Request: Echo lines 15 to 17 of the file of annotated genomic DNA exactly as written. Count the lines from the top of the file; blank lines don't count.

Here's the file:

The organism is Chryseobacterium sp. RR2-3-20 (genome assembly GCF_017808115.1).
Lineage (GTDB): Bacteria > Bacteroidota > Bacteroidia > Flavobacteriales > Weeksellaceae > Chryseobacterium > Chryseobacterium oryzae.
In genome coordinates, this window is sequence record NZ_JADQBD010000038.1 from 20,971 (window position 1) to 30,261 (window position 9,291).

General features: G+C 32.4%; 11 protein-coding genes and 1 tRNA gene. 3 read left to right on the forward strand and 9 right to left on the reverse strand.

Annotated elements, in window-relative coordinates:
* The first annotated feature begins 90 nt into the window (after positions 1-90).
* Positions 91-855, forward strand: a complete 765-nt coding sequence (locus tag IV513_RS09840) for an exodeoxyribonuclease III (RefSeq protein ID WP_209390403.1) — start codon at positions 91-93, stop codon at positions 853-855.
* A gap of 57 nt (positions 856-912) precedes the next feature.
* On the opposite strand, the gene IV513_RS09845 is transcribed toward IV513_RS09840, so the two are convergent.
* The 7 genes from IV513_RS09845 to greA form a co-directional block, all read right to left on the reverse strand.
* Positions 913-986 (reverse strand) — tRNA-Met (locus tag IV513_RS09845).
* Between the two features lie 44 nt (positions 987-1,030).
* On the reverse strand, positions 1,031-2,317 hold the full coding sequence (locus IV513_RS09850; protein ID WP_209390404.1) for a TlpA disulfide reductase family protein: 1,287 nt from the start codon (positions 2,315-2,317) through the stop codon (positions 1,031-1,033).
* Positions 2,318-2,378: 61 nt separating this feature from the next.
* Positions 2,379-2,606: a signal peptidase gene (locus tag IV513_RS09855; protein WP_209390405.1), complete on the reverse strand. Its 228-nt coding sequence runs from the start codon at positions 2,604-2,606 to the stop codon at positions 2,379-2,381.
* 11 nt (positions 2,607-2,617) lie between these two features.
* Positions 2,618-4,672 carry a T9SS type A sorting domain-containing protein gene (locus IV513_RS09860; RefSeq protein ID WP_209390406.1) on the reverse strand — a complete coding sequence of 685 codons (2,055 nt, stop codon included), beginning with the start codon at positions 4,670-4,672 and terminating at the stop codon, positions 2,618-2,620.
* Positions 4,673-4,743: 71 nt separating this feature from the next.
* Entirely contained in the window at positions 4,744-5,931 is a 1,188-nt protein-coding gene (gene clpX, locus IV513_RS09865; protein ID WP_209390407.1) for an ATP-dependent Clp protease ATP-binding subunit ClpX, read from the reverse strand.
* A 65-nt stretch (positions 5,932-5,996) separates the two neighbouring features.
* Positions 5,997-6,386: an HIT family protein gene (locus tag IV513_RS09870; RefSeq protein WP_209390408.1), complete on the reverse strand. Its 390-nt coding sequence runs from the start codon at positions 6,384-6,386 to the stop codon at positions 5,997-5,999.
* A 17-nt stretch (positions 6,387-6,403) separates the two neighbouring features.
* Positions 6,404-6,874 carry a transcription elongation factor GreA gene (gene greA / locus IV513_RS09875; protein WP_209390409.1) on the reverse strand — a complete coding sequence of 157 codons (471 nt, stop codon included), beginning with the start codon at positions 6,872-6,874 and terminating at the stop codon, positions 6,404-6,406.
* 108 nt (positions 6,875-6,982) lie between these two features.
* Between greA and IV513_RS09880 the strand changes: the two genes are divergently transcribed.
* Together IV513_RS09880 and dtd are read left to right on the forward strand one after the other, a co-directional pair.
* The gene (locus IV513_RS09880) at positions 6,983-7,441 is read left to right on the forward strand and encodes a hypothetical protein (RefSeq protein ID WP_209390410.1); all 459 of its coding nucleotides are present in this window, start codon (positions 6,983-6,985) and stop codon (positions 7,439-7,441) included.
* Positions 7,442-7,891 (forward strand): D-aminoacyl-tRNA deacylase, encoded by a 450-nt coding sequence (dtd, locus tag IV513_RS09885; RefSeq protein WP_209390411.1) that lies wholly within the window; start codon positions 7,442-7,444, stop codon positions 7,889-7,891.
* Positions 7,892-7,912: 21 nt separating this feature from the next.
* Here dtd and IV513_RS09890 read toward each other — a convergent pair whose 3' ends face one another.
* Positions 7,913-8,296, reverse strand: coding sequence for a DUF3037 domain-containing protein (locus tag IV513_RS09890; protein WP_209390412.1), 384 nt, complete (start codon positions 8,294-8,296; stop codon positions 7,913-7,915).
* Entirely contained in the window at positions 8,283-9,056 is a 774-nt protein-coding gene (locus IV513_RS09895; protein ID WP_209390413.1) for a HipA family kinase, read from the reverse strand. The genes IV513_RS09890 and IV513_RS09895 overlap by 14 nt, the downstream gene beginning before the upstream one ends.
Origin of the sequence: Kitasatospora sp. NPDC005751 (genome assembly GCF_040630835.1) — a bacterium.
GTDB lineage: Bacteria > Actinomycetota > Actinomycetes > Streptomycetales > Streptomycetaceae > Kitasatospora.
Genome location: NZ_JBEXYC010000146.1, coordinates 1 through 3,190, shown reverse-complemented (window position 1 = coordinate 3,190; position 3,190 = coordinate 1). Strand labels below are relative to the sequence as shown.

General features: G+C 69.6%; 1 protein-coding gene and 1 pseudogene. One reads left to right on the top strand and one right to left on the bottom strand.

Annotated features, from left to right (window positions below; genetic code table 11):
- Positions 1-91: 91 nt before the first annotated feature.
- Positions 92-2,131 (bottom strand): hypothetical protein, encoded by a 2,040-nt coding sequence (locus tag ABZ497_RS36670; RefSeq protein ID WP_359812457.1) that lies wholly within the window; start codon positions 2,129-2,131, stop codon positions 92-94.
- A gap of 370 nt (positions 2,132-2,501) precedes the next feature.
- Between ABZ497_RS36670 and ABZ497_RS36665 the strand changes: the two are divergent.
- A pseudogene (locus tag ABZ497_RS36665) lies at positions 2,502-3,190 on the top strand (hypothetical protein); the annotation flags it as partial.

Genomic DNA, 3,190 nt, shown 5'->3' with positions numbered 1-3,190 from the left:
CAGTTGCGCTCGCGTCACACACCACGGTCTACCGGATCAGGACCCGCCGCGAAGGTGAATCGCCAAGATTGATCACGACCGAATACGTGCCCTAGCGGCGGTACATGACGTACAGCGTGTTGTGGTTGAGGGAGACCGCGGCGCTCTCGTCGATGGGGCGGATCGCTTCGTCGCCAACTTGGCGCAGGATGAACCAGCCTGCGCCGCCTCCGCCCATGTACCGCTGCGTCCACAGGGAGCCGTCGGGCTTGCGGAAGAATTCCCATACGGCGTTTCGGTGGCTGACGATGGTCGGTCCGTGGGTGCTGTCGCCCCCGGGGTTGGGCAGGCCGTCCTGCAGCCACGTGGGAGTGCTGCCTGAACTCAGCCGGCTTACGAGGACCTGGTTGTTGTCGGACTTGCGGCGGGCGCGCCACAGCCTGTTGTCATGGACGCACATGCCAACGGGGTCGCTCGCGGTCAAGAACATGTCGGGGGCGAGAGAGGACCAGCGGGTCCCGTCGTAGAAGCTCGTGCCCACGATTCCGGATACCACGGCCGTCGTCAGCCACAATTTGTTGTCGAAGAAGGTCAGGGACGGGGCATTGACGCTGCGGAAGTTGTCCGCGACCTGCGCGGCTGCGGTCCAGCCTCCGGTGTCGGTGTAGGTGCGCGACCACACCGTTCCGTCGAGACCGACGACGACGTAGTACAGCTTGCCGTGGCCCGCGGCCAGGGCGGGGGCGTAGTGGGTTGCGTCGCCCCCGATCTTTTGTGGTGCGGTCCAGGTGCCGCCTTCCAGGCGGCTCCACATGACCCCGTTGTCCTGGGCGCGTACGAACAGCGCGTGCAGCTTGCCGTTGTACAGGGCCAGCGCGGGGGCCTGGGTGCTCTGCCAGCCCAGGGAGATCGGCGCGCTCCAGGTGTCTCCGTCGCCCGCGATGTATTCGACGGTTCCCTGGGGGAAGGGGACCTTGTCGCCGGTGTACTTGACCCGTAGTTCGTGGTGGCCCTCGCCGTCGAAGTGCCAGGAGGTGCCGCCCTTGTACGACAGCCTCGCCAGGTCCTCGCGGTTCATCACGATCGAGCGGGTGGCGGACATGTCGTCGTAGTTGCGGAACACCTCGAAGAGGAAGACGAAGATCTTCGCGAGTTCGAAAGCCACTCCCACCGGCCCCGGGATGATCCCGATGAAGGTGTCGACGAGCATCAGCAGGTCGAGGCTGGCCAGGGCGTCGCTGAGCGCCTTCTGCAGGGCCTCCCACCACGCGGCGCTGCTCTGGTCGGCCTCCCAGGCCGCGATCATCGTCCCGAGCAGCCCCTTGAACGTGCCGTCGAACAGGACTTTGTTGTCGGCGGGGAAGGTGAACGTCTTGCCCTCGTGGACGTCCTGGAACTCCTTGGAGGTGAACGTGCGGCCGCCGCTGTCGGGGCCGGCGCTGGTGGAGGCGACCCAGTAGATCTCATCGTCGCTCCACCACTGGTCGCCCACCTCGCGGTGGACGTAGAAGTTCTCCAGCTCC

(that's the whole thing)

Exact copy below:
* Positions 2,379-2,606: a signal peptidase gene (locus tag IV513_RS09855; protein WP_209390405.1), complete on the reverse strand. Its 228-nt coding sequence runs from the start codon at positions 2,604-2,606 to the stop codon at positions 2,379-2,381.
* 11 nt (positions 2,607-2,617) lie between these two features.
* Positions 2,618-4,672 carry a T9SS type A sorting domain-containing protein gene (locus IV513_RS09860; RefSeq protein ID WP_209390406.1) on the reverse strand — a complete coding sequence of 685 codons (2,055 nt, stop codon included), beginning with the start codon at positions 4,670-4,672 and terminating at the stop codon, positions 2,618-2,620.